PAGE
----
It is beginning to worry us in the journalism profession that the press gets bad press. Without beating the bush around, it would be fair to assert that in certain quarters the media has, ummm, a public relations problem. Or to put it more politely: people hate our guts.
Even if we live in an age of alternative truth, it is factually incorrect to call us presstitutes, or to state that we are self-important mercenaries, holier-than-thou hypocrites, annoyingly preachy, morally repugnant nosey parkers, arrogant hacks who hunt in packs, and smug skunks. Actually, we are much worse. And if you have any problems with that, well, tough luck.
Blaming the messenger is not new. The Right Honourable Genghis Khan was known for his draconian Media Council Bill which allowed his junta to legally hang reporters up by their own petard at strategic points along the Belt Roadway to Kashgar.
We have, of course, moved away from such crude and ruthless methods of controlling information. Today, our rulers are governed by international covenants such as the Universal Declaration of Humane Rights and its Article 11 which states, inter alia: ‘Every citizen has the right to freedom of expression, but no freedom after expression. Citizens can propagate and believe in fake news without let or hindrance and regardless of class, caste or creed. Media has the inalienable right to impart gossip, innuendo and cat videos to an unsuspecting public.’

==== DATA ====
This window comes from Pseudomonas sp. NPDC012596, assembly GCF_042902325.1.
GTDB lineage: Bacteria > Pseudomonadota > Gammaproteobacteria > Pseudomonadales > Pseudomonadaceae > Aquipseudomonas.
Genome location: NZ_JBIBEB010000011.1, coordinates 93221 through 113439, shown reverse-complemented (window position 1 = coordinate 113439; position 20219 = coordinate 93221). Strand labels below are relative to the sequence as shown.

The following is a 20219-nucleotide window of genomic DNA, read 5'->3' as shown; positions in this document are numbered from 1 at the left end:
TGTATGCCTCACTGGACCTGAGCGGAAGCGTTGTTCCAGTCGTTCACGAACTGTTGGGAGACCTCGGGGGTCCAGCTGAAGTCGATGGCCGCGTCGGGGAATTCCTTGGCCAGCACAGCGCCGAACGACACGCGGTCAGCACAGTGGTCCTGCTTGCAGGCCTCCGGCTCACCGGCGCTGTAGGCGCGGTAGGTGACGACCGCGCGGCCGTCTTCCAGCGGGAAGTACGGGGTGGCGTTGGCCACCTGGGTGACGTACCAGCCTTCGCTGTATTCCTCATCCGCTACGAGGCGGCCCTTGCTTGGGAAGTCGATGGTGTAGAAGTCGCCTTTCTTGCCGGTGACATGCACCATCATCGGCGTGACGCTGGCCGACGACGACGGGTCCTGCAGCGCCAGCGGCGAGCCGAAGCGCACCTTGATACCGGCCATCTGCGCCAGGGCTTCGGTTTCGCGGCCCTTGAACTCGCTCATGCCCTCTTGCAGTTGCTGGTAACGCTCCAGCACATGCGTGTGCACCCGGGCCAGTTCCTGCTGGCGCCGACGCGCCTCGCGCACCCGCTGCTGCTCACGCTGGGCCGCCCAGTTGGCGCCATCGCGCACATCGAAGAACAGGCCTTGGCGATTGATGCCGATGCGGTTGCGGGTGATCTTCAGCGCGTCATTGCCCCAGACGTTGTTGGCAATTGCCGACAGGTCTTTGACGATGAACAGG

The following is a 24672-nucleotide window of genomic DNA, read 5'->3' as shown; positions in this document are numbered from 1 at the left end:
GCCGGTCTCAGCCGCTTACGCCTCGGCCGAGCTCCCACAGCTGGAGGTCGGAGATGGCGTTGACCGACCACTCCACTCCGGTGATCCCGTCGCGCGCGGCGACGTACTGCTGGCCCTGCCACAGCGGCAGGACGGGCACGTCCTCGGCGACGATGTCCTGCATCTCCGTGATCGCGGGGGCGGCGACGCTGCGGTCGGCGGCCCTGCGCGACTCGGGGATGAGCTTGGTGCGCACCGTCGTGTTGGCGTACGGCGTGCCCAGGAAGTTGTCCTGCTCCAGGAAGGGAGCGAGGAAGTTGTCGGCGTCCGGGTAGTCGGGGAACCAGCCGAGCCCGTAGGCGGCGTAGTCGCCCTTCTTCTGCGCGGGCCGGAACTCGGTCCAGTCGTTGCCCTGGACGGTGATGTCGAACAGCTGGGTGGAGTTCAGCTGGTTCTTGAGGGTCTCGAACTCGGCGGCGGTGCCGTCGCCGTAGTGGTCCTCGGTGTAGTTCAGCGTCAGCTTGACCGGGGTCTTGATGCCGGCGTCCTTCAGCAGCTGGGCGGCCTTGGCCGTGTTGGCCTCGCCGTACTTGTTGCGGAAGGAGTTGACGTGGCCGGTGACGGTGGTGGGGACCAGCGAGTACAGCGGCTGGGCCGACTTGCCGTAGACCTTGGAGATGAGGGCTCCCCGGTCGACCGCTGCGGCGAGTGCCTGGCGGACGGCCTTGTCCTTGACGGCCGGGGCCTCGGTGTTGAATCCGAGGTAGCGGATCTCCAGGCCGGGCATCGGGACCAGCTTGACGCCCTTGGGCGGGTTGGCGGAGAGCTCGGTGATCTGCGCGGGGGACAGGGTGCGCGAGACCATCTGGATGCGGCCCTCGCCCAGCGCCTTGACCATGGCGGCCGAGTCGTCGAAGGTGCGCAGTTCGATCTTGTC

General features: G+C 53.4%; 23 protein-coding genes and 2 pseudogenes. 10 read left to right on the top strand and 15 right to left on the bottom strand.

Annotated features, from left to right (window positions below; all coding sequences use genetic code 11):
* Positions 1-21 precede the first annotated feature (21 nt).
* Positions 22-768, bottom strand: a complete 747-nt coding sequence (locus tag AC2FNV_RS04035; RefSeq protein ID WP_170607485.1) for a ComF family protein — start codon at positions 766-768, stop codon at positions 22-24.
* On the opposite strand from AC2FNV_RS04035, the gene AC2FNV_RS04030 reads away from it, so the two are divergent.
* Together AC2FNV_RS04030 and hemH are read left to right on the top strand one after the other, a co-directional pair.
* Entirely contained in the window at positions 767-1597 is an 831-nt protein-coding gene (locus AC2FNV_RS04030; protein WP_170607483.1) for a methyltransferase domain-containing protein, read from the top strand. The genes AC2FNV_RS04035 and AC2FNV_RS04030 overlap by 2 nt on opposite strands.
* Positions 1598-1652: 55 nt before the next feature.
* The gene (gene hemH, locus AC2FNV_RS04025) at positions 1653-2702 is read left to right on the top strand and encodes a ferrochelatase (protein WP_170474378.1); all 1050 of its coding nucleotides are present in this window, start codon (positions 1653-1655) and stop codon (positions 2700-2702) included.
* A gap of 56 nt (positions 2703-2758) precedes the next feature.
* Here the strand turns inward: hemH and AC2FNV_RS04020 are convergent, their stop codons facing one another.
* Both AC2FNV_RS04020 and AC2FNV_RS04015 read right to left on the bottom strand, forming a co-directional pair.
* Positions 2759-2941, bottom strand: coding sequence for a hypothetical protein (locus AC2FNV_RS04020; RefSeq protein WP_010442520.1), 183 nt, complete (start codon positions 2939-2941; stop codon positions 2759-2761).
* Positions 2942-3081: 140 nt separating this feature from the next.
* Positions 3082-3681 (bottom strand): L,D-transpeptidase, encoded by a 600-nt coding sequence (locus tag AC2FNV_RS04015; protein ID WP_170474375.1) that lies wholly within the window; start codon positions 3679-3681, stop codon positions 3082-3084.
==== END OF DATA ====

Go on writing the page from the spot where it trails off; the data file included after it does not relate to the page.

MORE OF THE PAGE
Modern newspersons today exercise much greater self-confidence, self-esteem and self-censorship. The Ministry of Dictation and Doublespeak has made it abundantly crystal-clear that journalists must report verbatim on official pronouncements, even when they bend the truth a bit.
This rule will henceforth be strictly enforced so that if any domestic or international hack is caught red-handed spreading the truth during a national crisis, they could have their Media License revoked. The Minister of Misinformation and Communicable Diseases now requires journalists to acquire a license to lie, which must be renewed every calendar year after passing a written exam.
They will have the option of applying for a Smart License, for which there will be tougher questions like: ‘Do editors have a heart? If so, prove it.”
Journalists can also opt for a Not-So-Smart License, which allows reporters special privileges like writing under the influence of the ruling party.
Interns can avail themselves of a Learner’s License that allows them to learn on-the-job to make things up.